In considering here how the work of writers and composers comes to change as their lives near an end, Edward Said has little to say about the abandoned fragment—the achievement cut off by death, as Mozart’s Requiem was. Yet that is precisely the condition of the present book, which, as the author’s widow, Mariam Said, explains in the foreword, was left far from complete when Said died, in 2003. While incorporating material written long before (as Said seems to have intended), this volume comes to us as a last work, drafted by one who knew his time was limited. It therefore exemplifies its own subject matter, manifesting some of the qualities Said discerns in "late style," including penetration and breadth of reference, and yet, inevitably, leaving much in outline or unstated.
Said’s reflection starts out from the notion of timeliness in human doings, and so of how certain things become possible, or available, in later years. One of time’s gifts is widely held to be wisdom, but Said is attracted much more by lateness "as intransigence, difficulty, and unresolved contradiction." The wise elders—Shakespeare, Verdi, Rembrandt, Matisse, Bach, Wagner—are saluted, then dismissed. Kept for later and longer scrutiny are those who, like ancient trees, grew ever more gnarled.
It is at this point, on the fifth page, that Adorno enters the argument; he will be there to the end. For Said, Adorno is not only a great analyst of lateness but also an exemplar, whose writings took shape within a whole culture entering a late phase. Adorno is accordingly Said’s touchstone in discussing late Beethoven (in the first chapter) and Richard Strauss (in the second), and there is a strong Adornian presence in the chapter on Glenn Gould. Music, of course, is a concern Said shares with Adorno, and this book is full of it, other late masters invoked including Mozart and Britten.
Typically, Said comes up with powerful and provocative ideas in his musical commentary. "Beethoven seems to inhabit the late works as a lamenting personality," he writes, by which he means not that the music is expressive of lament but rather that it is formed by a mind aware of loss and departure, as suggested by how phrases are "abruptly dropped" in the openings of the opp. 132 and 135 quartets. Said contrasts this with how Beethoven, in the last movement of the Fifth Symphony, plants himself in the music, will not let go. The late compositions are "about ‘lost totality,’ and are therefore catastrophic."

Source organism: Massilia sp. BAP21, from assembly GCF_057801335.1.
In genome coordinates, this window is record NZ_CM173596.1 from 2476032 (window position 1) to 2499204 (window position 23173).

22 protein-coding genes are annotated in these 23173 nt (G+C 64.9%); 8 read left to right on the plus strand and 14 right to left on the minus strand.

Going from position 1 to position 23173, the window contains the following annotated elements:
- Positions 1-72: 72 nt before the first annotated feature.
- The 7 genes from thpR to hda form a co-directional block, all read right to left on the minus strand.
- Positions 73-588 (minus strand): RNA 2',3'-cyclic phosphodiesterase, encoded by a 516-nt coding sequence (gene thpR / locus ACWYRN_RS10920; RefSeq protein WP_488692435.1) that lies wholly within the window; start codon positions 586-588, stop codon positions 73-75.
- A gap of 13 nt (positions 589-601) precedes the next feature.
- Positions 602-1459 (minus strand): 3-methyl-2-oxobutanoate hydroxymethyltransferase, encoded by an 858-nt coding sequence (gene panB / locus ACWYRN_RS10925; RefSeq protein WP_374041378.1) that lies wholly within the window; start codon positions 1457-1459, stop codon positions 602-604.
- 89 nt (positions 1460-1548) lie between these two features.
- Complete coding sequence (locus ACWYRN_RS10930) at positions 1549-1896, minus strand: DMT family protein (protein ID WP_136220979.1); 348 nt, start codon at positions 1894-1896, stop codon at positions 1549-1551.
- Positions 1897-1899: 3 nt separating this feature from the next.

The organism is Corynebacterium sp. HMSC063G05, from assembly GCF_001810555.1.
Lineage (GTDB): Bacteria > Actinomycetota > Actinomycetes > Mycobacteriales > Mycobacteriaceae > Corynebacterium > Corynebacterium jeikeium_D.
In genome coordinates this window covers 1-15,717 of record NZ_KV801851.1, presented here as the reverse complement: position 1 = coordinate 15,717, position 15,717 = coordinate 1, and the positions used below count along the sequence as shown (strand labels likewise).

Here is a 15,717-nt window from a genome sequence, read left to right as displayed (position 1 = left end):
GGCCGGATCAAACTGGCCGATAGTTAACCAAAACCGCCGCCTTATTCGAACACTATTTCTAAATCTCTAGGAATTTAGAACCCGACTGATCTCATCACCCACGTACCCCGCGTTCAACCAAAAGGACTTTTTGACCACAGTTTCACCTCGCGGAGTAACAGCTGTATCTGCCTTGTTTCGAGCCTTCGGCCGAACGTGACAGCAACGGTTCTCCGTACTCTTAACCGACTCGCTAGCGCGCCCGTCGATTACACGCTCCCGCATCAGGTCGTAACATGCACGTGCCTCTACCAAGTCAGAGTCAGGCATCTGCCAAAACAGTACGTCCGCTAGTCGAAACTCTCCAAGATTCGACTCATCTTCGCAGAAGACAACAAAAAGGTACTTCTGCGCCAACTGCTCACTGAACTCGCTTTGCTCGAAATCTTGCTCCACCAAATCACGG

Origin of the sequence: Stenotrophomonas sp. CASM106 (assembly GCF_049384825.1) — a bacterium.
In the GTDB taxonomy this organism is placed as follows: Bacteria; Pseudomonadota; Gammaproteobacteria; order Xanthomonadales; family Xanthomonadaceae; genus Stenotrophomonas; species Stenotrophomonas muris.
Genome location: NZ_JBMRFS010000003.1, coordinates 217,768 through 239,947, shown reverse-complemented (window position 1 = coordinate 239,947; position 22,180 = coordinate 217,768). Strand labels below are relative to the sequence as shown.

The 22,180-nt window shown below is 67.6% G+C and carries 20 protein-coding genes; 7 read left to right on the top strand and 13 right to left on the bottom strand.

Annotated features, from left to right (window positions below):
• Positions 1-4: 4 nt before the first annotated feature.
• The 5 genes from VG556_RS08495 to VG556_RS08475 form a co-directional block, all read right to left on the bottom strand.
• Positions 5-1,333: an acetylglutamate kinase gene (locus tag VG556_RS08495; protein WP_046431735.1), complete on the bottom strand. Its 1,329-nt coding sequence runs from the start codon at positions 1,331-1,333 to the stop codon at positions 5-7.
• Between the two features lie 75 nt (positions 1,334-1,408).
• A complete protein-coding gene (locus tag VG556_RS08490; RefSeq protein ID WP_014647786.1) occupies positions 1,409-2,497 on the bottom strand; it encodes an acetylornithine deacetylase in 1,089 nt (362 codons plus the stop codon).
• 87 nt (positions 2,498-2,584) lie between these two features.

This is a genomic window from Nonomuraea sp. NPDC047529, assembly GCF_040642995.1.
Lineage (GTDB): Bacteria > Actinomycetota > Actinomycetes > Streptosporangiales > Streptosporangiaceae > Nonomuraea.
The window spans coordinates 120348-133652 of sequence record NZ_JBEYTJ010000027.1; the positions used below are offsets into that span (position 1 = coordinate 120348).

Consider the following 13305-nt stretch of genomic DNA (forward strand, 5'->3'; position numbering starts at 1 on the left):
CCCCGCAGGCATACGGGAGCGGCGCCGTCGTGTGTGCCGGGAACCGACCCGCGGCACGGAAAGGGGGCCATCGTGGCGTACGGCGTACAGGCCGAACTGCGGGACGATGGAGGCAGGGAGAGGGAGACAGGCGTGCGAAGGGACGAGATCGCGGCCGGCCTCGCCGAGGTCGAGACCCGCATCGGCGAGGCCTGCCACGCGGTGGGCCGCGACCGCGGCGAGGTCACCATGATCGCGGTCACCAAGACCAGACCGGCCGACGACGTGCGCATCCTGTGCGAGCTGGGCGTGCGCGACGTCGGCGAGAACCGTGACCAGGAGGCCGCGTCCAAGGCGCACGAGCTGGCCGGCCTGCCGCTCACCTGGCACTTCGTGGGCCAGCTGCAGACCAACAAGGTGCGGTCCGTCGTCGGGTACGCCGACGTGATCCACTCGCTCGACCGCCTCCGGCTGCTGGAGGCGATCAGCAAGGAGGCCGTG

Indeed, but the catastrophe is being consummately conveyed, and totality thereby rediscovered. In the Diabelli Variations—a work Said curiously omits from his list of Beethoven’s late works, while mentioning the much smaller bagatelles—the form’s customary bond of delectation, shared between composer and audience (which most definitely includes performers), is brutally shattered. Instead of taking his theme through a consecutive sequence of alterations, respecting timeliness within the dimensions of a few minutes, Beethoven leaps between highly contrasting transformations, and keeps on doing so for almost an hour. Worse than that, from a conventional point of view, his attitude can move in an instant from scorn to wonder.
It is here, though, in the articulation of attitude that the work regains totality. The elements are split and strange, but we are allowed to witness the mind that is handling them, and this mind is consistent throughout. Along with the object scorned and wondered at, we hear the scorning and the wondering. The catastrophe—of music plunging so far into distant harmonies, weird alterations, and sudden swerves as to lose continuity and wholeness—is balanced by, and needed by, the emergence of a new unity, which exists in the creating, not in what is created. And this brings us some way from Beethoven as "a lamenting personality" in his late music. If he laments some of the time, he also rages and exults, satirizes and sings.
Perhaps the real lamenting personality inhabiting these pages is Said’s. As Michael Wood suggests in a fine introduction, Said valued the disputatious, the unreconciled, as a true product of experience and the best possible harmony, by no means only in musical compositions. Beethoven in his later years knew too much, from too many sources (including, it may sometimes seem, the future), for a unified culmination to have been possible. In the same way, it would be idle and even dangerous to expect a settled concord among peoples and nations. The best hope is for flaring antagonisms that do not flare too much, because they are controlled, as in late Beethoven, by self-knowledge. That hope, though, did not appear to be coming any closer to fruition in the small part of the twenty-first century Said lived to see.